What Kind Of Shareholder Appears On The ALK-Abelló A/S’s (CPH:ALK B) Shareholder Register?

The big shareholder groups in ALK-Abelló A/S (CPH:ALK B) have power over the company. Institutions often own shares in more established companies, while it’s not unusual to see insiders own a fair bit of smaller companies. We also tend to see lower insider ownership in companies that were previously publicly owned.

ALK-Abelló has a market capitalization of ø18b, so we would expect some institutional investors to have noticed the stock. In the chart below, we can see that institutions own shares in the company. Let’s take a closer look to see what the different types of shareholder can tell us about ALK B.

Check out our latest analysis for ALK-Abelló

CPSE:ALK B Ownership Summary, December 15th 2019
CPSE:ALK B Ownership Summary, December 15th 2019

What Does The Institutional Ownership Tell Us About ALK-Abelló?

Institutional investors commonly compare their own returns to the returns of a commonly followed index. So they generally do consider buying larger companies that are included in the relevant benchmark index.

We can see that ALK-Abelló does have institutional investors; and they hold 24% of the stock. This suggests some credibility amongst professional investors. But we can’t rely on that fact alone, since institutions make bad investments sometimes, just like everyone does. When multiple institutions own a stock, there’s always a risk that they are in a ‘crowded trade’. When such a trade goes wrong, multiple parties may compete to sell stock fast. This risk is higher in a company without a history of growth. You can see ALK-Abelló’s historic earnings and revenue, below, but keep in mind there’s always more to the story.

CPSE:ALK B Income Statement, December 15th 2019
CPSE:ALK B Income Statement, December 15th 2019

Hedge funds don’t have many shares in ALK-Abelló. There are a reasonable number of analysts covering the stock, so it might be useful to find out their aggregate view on the future.

Insider Ownership Of ALK-Abelló

While the precise definition of an insider can be subjective, almost everyone considers board members to be insiders. Company management run the business, but the CEO will answer to the board, even if he or she is a member of it.

Insider ownership is positive when it signals leadership are thinking like the true owners of the company. However, high insider ownership can also give immense power to a small group within the company. This can be negative in some circumstances.

Our most recent data indicates that insiders own less than 1% of ALK-Abelló A/S. Keep in mind that it’s a big company, and the insiders own ø14m worth of shares. The absolute value might be more important than the proportional share.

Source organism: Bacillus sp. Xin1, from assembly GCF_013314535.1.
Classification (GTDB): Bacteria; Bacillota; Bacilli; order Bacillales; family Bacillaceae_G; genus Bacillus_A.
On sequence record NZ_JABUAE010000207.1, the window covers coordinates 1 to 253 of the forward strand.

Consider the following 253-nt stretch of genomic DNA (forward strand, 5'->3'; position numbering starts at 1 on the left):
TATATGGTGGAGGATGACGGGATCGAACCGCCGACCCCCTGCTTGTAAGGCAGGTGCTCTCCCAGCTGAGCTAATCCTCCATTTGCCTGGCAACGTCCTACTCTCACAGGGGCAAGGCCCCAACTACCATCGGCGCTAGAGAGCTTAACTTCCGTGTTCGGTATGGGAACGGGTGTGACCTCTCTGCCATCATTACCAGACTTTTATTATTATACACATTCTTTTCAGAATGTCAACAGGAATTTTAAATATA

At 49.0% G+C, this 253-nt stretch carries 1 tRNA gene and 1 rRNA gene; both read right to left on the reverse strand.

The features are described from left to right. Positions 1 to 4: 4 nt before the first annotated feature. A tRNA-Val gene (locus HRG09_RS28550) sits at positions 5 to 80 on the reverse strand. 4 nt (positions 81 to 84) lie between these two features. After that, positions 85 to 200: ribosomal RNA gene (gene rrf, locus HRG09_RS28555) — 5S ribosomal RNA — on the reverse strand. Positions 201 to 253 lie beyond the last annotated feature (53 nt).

General Public Ownership

With a 35% ownership, the general public have some degree of sway over ALK B. While this group can’t necessarily call the shots, it can certainly have a real influence on how the company is run.

Private Equity Ownership

With an ownership of 41%, private equity firms are in a position to play a role in shaping corporate strategy with a focus on value creation. Some might like this, because private equity are sometimes activists who hold management accountable. But other times, private equity is selling out, having taking the company public.

Next Steps:

While it is well worth considering the different groups that own a company, there are other factors that are even more important.

I like to dive deeper into how a company has performed in the past. You can access this interactive graph of past earnings, revenue and cash flow, for free.

If you are like me, you may want to think about whether this company will grow or shrink. Luckily, you can check this free report showing analyst forecasts for its future.

NB: Figures in this article are calculated using data from the last twelve months, which refer to the 12-month period ending on the last date of the month the financial statement is dated. This may not be consistent with full year annual report figures.

If you spot an error that warrants correction, please contact the editor at editorial-team@simplywallst.com. This article by Simply Wall St is general in nature. It does not constitute a recommendation to buy or sell any stock, and does not take account of your objectives, or your financial situation. Simply Wall St has no position in the stocks mentioned.

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